In the Un­likely Event by Judy Blume, Al­fred A. Knopf/Ran­dom House, 402 pages

Pasatiempo - - IN OTHER WORDS - — Jen­nifer Levin

In her new novel for adult read­ers, Judy Blume has wo­ven to­gether all the el­e­ments that made her pre­vi­ous nov­els — most of them writ­ten for chil­dren — so en­gross­ing. Ado­les­cent angst, the chaos of fam­i­lies, loss, and the con­tin­u­a­tion of life: they’re all there. In the Un­likely Event takes place mostly in the 1950s, in El­iz­a­beth, New Jer­sey. Blume’s cru­cial sense of time and place, in­te­gral to books like Tiger Eyes and Star­ring Sally J. Freed­man as

Her­self, is the nec­es­sary an­chor in an evoca­tive plot about air­plane crashes and trauma that fea­tures a ver­i­ta­ble flight man­i­fest’s worth of char­ac­ters. Blume sketches the pop­u­la­tion of a town through the peo­ple who, some­times tan­gen­tially, touch the life of fif­teen-year-old Miri Am­mer­man, al­low­ing the nar­ra­tive point of view to flit from per­son to per­son, ever widen­ing the scope of the story, which is loosely based on a real se­ries of plane crashes that oc­curred near Ne­wark Air­port in 1951 and 1952, when Blume was grow­ing up.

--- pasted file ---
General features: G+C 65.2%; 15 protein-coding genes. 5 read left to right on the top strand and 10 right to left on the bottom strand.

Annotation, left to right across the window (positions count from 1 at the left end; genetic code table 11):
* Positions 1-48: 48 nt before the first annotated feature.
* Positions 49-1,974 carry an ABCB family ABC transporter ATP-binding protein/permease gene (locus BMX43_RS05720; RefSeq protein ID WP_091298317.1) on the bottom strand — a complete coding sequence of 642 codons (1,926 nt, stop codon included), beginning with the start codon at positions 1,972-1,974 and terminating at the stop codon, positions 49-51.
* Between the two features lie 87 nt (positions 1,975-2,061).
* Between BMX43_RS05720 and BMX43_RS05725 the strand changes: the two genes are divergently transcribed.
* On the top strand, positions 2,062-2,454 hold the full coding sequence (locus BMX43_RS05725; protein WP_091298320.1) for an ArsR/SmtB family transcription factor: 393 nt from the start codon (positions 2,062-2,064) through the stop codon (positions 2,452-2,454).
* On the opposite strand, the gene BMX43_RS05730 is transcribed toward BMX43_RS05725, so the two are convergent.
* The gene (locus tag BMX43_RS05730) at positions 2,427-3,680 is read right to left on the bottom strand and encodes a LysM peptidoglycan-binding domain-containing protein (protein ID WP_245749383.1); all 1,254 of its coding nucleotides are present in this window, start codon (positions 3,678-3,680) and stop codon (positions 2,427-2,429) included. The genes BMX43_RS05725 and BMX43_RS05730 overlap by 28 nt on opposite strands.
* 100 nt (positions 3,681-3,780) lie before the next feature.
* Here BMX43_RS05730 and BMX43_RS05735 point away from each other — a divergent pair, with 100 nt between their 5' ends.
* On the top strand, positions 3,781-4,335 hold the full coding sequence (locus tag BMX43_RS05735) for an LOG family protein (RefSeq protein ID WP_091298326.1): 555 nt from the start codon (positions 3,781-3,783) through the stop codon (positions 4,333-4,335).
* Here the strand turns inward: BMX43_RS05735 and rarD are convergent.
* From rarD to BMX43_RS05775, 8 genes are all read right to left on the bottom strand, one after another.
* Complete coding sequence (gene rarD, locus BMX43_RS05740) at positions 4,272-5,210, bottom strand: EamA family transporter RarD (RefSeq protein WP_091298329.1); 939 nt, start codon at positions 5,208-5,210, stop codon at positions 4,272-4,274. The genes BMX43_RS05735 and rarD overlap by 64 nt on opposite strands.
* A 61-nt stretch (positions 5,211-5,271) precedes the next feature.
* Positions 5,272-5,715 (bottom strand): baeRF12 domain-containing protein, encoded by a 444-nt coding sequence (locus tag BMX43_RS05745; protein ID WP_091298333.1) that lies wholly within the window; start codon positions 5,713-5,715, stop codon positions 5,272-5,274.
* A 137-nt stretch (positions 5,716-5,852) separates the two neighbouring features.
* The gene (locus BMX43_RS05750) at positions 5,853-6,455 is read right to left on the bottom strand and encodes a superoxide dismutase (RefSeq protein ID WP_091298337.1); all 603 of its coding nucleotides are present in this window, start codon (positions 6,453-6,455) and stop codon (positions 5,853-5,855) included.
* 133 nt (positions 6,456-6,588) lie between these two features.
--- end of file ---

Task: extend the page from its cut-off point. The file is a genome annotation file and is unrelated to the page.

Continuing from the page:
Miri lives with her mother, Rusty, her grand­mother, Irene, and her un­cle, Henry, a re­porter for the El­iz­a­beth Daily Post. Her first best friend is Natalie, and her sec­ond best friend is Suzanne; early in the book, she at­tends her first boy-girl party. When the air­planes begin to fall out of the sky, ev­ery­one reacts dif­fer­ently. Some of Miri’s friends think it’s the re­spon­si­bil­ity of aliens or a Com­mu­nist plot, but Miri doesn’t know what to think, and her mother and grand­mother would pre­fer she didn’t dwell on the hor­ror. But Miri has learned you can’t al­ways trust adults to tell you the truth or to know what the truth is, es­pe­cially when ev­ery­thing else in her life is chang­ing so quickly. She has just met a boy, Ma­son, and she is fall­ing in love. As ter­ror in El­iz­a­beth mounts, Blume man­ages to make Miri’s con­cerns im­por­tant, with the clear un­der­stand­ing that not ev­ery­thing she and the other younger char­ac­ters be­lieve to be dire re­ally is. There is also a sense of adult busi­ness — work, mar­riage, di­vorce — although read­ers look­ing for steamy scenes akin to those in Wifey, one of Blume’s pre­vi­ous for­ays into fic­tion for adults, will be dis­ap­pointed.

Blume is seventy-seven years old. Per­haps she has sev­eral more books to write, but if she doesn’t, In the Un­likely Event is a fine gift from a living leg­end — a long novel so easy to lose your­self in that it will re­mind fans why they loved her in the first place. The worlds she cre­ates are not a fan­tasy es­cape but a vivid ren­der­ing and ex­pla­na­tion of our own re­al­ity.

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